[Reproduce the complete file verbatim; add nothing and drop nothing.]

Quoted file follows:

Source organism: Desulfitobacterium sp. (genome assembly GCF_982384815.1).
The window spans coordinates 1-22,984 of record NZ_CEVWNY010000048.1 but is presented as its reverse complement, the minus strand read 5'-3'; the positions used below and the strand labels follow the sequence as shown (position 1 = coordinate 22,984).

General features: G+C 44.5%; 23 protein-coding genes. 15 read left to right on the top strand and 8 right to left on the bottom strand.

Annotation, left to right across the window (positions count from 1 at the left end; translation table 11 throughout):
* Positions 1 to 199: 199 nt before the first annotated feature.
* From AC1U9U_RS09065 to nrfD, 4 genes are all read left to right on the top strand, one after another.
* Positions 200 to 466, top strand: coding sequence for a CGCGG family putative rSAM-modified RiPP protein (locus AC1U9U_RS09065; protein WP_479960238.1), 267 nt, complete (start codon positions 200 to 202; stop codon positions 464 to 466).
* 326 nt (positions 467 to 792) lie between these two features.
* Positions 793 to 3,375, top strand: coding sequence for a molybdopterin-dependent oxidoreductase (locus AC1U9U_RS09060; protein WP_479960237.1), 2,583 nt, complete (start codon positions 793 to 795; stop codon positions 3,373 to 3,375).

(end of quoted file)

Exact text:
Source organism: Desulfitobacterium sp. (genome assembly GCF_982384815.1).
The window spans coordinates 1-22,984 of record NZ_CEVWNY010000048.1 but is presented as its reverse complement, the minus strand read 5'-3'; the positions used below and the strand labels follow the sequence as shown (position 1 = coordinate 22,984).

General features: G+C 44.5%; 23 protein-coding genes. 15 read left to right on the top strand and 8 right to left on the bottom strand.

Annotation, left to right across the window (positions count from 1 at the left end; translation table 11 throughout):
* Positions 1 to 199: 199 nt before the first annotated feature.
* From AC1U9U_RS09065 to nrfD, 4 genes are all read left to right on the top strand, one after another.
* Positions 200 to 466, top strand: coding sequence for a CGCGG family putative rSAM-modified RiPP protein (locus AC1U9U_RS09065; protein WP_479960238.1), 267 nt, complete (start codon positions 200 to 202; stop codon positions 464 to 466).
* 326 nt (positions 467 to 792) lie between these two features.
* Positions 793 to 3,375, top strand: coding sequence for a molybdopterin-dependent oxidoreductase (locus AC1U9U_RS09060; protein WP_479960237.1), 2,583 nt, complete (start codon positions 793 to 795; stop codon positions 3,373 to 3,375).